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Spicing Up the N Gene: F. O. Holmes and Tobacco mosaic virus Resistance in Capsicum and Nicotiana Plants
- Scholthof, Karen-Beth G.
- Phytopathology 2017 v.107 no.2 pp. 148-157
- Capsicum, Nicotiana, Tobacco mosaic virus, bioassays, crops, genes, hands, infection, interspecific hybridization, introgression, lesions (plant), mastication, pepper, plant pathogens, plant pathology, smoking (habit), species identification, sweet peppers, tobacco, tomatoes, viruses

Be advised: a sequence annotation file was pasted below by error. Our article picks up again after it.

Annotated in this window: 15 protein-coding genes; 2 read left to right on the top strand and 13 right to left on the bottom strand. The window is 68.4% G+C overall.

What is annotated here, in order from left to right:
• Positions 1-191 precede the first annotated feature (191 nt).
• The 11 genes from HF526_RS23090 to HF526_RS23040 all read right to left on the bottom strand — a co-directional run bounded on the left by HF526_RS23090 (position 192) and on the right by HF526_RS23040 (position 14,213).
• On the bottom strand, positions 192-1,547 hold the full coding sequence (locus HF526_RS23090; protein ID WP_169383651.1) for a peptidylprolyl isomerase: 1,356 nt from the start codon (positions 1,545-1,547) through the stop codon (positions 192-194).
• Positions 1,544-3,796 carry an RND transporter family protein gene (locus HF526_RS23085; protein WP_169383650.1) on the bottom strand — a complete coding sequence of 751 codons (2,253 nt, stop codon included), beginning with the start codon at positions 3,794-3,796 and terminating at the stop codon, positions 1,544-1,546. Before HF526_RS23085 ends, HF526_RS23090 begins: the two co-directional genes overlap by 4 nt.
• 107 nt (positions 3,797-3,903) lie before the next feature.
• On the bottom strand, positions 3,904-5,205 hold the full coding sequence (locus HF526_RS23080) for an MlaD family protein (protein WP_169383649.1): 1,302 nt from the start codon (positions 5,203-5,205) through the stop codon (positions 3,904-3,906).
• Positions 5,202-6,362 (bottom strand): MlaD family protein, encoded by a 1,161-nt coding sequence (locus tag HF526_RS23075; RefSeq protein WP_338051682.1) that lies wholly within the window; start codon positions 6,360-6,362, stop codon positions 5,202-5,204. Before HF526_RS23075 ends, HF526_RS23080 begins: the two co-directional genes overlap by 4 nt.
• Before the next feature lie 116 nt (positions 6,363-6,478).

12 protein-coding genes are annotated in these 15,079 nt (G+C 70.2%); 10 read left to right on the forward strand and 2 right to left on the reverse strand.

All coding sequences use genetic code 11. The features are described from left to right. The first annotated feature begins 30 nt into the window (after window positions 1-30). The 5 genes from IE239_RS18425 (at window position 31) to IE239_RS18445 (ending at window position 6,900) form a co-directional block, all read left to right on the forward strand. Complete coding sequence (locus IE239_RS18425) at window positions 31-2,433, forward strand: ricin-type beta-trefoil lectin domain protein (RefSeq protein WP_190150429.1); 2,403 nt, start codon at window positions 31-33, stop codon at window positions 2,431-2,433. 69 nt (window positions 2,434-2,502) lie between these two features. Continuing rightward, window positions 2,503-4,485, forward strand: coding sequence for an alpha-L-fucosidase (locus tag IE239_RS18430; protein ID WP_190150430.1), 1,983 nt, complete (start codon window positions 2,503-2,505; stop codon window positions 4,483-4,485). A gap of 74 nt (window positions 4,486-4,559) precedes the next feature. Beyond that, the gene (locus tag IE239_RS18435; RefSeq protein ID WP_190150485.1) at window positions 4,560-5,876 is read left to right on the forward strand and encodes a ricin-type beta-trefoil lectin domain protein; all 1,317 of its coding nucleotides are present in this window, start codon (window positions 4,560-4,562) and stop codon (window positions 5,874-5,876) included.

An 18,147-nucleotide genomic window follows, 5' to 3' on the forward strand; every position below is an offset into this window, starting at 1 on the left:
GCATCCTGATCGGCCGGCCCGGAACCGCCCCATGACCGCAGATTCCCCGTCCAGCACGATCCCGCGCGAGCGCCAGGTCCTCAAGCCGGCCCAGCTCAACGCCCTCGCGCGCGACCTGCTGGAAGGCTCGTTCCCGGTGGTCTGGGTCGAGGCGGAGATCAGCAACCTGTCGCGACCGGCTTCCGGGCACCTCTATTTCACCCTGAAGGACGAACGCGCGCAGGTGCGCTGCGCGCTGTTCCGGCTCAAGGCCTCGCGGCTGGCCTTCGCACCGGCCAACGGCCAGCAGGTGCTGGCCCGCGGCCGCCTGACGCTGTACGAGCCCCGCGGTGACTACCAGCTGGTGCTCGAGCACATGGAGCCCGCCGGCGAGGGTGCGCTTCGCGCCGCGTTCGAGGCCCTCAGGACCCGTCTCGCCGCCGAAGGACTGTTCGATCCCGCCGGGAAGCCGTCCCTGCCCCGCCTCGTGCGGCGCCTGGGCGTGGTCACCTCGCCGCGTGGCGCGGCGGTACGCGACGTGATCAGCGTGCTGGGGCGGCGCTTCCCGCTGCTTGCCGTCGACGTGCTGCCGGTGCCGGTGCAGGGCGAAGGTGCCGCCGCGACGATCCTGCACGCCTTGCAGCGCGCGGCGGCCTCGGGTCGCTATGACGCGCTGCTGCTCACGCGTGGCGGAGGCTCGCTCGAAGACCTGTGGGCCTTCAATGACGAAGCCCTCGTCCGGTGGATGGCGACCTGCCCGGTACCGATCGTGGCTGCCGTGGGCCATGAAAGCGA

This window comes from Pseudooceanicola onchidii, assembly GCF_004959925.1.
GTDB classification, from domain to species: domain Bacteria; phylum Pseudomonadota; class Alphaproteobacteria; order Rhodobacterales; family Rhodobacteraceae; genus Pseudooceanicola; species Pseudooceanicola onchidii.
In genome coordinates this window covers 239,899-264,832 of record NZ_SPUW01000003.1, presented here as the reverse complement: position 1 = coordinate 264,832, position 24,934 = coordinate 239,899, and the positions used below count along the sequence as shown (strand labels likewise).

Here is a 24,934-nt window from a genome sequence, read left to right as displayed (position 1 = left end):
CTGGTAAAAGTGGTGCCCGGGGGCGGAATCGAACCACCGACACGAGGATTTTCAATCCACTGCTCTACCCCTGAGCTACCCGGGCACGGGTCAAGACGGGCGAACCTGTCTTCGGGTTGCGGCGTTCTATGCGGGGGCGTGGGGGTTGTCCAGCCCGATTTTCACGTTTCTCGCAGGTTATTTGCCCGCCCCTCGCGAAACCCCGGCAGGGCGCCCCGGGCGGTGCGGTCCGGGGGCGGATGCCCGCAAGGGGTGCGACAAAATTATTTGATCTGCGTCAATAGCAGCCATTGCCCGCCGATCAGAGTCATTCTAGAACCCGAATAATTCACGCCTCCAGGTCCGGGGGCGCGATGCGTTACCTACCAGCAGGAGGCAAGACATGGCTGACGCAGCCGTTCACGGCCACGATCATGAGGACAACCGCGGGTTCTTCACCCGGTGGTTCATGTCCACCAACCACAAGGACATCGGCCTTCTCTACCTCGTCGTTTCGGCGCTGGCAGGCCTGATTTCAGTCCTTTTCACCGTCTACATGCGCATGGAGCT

- One of the seminal events in plant pathology was the discovery by Francis O. Holmes that necrotic local lesions induced on certain species of Nicotiana following rub-inoculation of Tobacco mosaic virus (TMV) was due to a specific interaction involving a dominant host gene (N). From this, Holmes had an idea that if the N gene from N. glutinosa was introgressed into susceptible tobacco, the greatly reduced titer of TMV would, by extension, prevent subsequent infection of tomato and pepper plants by field workers whose hands were contaminated with TMV from their use of chewing and smoking tobacco. The ultimate outcome has many surprising twists and turns, including Holmes’ failure to obtain fertile crosses of N. glutinosa × N. tabacum after 3 years of intensive work. Progress was made with N. digluta, a rare amphidiploid that was readily crossed with N. tabacum. And, importantly, the first demonstration by Holmes of the utility of interspecies hybridization for virus resistance was made with Capsicum (pepper) species with the identification of the L gene in Tabasco pepper, that he introgressed into commercial bell pepper varieties. Holmes’ findings are important as they predate Flor’s gene-for-gene hypothesis, show the use of interspecies hybridization for control of plant pathogens, and the use of the local lesion as a bioassay to monitor resistance events in crop plants.